Workers and eligible dependents can claim lump sum compensation if their work has caused an injury or illness which is expected to end their life in the immediate to short term—for example a worker with mesothelioma.
Although workers can seek common law damages, for some the prompt assessment and payment of this additional lump sum alleviates the immediate need to seek common law damages. It allows them to spend more time with their family at this crucial time. This compensation also supports workers who need palliative care and ensures they can plan and attend to the financial needs of themselves and their families.
Lump sum compensation for terminal conditions is not intended for workers whose condition will result in a short decrease in their life expectancy, or whose life is predicted to end a considerable time into the future. Other compensation for loss of function and/or impairment is available for these workers who will be better supported through ongoing compensation entitlements and access to rehabilitation, vocational counselling and re-training.
What is a terminal condition?
Terminal conditions are generally considered as a work-related illness or an injury that is likely to result in the death of the person in the immediate to short term (for example, usually two or three years but up to five years from diagnosis) and is not able to be cured.
A condition is terminal if:
- it is certified by a doctor as being a condition that is expected to terminate the worker’s life
- the insurer accepts the doctor’s diagnosis of the terminal nature of the condition.
There is no set list of terminal illnesses. Examples of common workers’ compensation claims for terminal conditions include:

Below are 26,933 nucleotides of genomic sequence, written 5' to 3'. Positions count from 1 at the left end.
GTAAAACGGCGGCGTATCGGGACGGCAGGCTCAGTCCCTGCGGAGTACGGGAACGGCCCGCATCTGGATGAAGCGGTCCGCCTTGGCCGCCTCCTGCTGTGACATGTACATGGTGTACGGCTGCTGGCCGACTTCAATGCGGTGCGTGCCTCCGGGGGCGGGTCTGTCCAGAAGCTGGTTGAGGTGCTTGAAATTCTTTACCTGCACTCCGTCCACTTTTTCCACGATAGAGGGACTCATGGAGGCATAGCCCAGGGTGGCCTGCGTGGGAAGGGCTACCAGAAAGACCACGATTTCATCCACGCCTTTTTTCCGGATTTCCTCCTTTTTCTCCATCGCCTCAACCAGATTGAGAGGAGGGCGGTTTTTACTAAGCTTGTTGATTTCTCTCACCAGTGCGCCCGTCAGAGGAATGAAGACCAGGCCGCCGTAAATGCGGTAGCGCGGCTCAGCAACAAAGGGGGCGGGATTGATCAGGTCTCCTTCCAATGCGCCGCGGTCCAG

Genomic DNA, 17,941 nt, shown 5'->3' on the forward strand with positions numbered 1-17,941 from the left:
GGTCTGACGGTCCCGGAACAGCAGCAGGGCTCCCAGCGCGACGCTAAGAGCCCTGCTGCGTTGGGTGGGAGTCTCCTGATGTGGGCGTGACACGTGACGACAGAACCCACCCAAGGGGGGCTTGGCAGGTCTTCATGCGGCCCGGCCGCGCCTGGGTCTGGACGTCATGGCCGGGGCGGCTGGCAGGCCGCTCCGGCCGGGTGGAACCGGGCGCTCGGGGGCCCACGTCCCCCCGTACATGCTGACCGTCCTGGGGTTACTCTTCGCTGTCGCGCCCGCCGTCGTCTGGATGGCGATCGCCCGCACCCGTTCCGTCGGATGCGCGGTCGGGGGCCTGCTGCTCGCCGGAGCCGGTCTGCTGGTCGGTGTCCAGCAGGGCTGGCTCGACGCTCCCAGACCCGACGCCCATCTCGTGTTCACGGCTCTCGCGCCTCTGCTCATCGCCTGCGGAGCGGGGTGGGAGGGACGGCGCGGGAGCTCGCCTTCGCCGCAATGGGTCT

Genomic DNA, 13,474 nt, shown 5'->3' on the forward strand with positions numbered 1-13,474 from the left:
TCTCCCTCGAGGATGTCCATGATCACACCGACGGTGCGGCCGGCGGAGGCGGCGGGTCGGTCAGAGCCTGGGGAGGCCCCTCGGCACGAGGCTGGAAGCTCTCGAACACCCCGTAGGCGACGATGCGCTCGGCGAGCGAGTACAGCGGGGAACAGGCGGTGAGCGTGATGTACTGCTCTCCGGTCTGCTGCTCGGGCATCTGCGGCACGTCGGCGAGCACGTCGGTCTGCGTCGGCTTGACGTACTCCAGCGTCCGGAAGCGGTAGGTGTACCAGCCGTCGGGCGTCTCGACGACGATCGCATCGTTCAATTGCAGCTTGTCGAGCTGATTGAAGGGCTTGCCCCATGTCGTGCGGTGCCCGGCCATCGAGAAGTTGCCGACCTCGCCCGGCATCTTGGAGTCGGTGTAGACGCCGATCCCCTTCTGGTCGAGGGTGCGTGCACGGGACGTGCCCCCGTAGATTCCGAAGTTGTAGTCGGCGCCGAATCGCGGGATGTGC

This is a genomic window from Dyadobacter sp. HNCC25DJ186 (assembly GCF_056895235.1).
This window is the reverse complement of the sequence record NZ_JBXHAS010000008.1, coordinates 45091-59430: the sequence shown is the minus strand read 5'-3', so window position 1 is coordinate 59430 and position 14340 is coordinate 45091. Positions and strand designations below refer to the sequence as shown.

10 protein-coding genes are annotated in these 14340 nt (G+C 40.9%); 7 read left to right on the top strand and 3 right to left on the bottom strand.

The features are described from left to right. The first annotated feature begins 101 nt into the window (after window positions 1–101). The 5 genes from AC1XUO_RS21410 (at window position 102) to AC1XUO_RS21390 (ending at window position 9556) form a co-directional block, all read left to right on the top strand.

- accelerated silicosis with progressive massive fibrosis
- end stage work-related cancers.
When does a worker have a terminal condition?
A doctor must first certify the worker’s condition is terminal. A doctor must use their clinical judgement considering a range of factors, such as the nature of the worker’s injury, their prognosis, available treatments, their overall health and personal medical history.
Reaching a terminal diagnosis is a complex clinical decision and a worker’s prognosis may be uncertain. For some conditions, such as those where the disease or its progression are medically well understood, a doctor may be able to make this certification with a high degree of certainty. However, for other conditions, such as the emergence of accelerated silicosis in the engineered stone industry, doctors may be required to provide a more speculative assessment of a worker’s life expectancy where there is limited knowledge about the disease or its progression is not well understood.
The Workers’ Compensation and Rehabilitation Act 2003 (the Act) provides insurers with discretion to accept the doctor’s diagnosis that the worker’s condition is terminal. This provides insurers with flexibility to consider each worker’s claim on its own merits and ensure workers who are in the final stage of their illness, particularly those needing palliative care, are able to access vital financial support.